SIOUX FALLS, S.D. (KELO) — When an inmate enters prison, they are assessed for mental health and substance use disorder needs and services within 14 days, an official with the the South Dakota Department of Social Services said.
The state’s DSS provides most of the drug treatment and related treatment for the state’s prisons.
“Offenders with a need identified through the assessment process are then recommended for substance use disorder and/or mental health services,” Marilyn Kinsman, a senior policy analyst with the DSS, said.
Kinsman said while participation is voluntary, many inmates do participate in recommended services.
Two main types of addiction treatment programs are available in the women’s prison.
One program is Cognitive Behavioral Interventions for Substance Abuse, an evidence-based substance use disorder treatment program for offenders with moderate to high substance use needs.
The women’s prison also provides an Intensive methamphetamine treatment program for offenders who have a severe methamphetamine disorder and are identified as clinically appropriate for this level of care.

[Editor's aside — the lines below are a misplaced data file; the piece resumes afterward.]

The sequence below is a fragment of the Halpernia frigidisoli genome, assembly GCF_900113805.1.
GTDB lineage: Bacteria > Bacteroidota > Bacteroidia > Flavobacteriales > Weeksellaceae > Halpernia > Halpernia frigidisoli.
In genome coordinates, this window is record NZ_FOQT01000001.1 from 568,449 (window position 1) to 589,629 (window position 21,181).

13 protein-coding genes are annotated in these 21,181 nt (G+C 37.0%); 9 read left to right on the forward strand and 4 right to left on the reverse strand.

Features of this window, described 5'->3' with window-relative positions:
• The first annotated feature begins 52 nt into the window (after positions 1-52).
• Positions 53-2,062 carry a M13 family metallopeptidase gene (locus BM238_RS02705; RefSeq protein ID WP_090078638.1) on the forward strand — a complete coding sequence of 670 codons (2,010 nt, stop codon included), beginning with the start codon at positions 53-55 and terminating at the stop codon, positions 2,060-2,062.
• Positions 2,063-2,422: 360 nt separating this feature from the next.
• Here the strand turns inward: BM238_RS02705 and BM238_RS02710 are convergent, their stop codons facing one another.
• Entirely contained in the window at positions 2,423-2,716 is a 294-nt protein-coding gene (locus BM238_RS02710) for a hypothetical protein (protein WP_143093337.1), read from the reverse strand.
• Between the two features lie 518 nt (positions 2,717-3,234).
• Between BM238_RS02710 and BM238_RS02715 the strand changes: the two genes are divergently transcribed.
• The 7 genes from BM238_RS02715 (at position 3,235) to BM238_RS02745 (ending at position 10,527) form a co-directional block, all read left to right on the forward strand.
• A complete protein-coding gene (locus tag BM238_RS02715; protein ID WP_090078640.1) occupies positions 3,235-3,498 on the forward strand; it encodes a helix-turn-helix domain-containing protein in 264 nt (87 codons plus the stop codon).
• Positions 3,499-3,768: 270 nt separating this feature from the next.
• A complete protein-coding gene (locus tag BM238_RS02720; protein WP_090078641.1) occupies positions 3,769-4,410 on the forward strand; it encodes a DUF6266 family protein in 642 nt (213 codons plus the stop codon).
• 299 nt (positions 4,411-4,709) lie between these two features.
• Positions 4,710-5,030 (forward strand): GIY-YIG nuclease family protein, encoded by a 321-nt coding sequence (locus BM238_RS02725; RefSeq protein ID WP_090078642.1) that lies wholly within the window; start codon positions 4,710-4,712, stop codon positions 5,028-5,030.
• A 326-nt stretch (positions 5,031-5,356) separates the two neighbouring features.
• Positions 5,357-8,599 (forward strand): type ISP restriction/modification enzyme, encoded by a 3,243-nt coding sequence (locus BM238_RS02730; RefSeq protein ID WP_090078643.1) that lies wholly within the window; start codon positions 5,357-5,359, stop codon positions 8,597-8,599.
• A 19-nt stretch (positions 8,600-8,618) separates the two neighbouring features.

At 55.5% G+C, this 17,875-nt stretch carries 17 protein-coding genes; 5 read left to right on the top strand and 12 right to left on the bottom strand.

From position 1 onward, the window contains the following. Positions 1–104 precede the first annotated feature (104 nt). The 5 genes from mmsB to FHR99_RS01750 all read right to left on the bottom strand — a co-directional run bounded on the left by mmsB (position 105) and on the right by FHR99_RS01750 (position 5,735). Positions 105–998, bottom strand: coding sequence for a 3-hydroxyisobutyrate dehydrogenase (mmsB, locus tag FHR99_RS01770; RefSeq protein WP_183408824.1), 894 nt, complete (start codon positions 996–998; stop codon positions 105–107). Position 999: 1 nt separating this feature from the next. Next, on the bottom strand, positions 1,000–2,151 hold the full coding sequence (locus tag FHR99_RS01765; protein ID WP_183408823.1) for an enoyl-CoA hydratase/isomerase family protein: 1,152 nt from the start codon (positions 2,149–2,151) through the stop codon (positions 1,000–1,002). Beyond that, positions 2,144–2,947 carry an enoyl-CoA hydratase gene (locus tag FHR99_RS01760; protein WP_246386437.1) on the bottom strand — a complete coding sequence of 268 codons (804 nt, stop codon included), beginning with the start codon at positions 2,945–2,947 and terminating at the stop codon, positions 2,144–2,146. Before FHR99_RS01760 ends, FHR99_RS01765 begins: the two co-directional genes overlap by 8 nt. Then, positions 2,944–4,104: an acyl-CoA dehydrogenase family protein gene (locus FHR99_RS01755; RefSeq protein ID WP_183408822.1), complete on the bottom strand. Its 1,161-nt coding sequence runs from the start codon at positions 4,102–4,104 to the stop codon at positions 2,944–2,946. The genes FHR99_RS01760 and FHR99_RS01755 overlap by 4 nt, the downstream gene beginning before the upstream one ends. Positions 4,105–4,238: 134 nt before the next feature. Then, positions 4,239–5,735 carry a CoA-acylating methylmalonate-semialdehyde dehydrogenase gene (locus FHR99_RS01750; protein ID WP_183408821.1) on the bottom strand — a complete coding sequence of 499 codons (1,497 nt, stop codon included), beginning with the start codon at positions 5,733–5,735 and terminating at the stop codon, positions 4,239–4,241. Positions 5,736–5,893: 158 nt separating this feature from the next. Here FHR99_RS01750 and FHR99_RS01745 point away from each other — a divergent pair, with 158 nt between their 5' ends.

Kinsman said medically-assisted treatment for opioid addiction is available for offenders who have that identified need.
The women’s prison has five full-time addiction counselors, Kinsman said. But two of those five positions are vacant, she said.
The overall vacancy rate for behavioral health staff in prisons is 14%, Kinsman said. The vacancy rate for addiction only is 23%, she said.
The DOC offers two main treatment programs but also has other available assistance.
Offenders with an identified need may be referred to other behavioral health services such as Dialectical Behavior Therapy skills group, Resilience group, Moral Reconation Therapy, individual mental health counseling and psychiatric services, Kinsman said.
“We also provide resource coordination services for offenders upon their release to ensure that treatment continues as the offender transitions back into the community,” she said.
South Dakota also has a drug court program for offenders who qualify for the program.
According to a 2018 study by the Legislative Research Council, drug court appears to be working in the state to reduce the number people who may commit another drug crime. The study said, “When comparing the costs of sending a participant to drug court versus incarceration, there is significant savings with those participants who graduate from the program. These savings are tempered in combination with terminated participants who are incarcerated for their original offense.”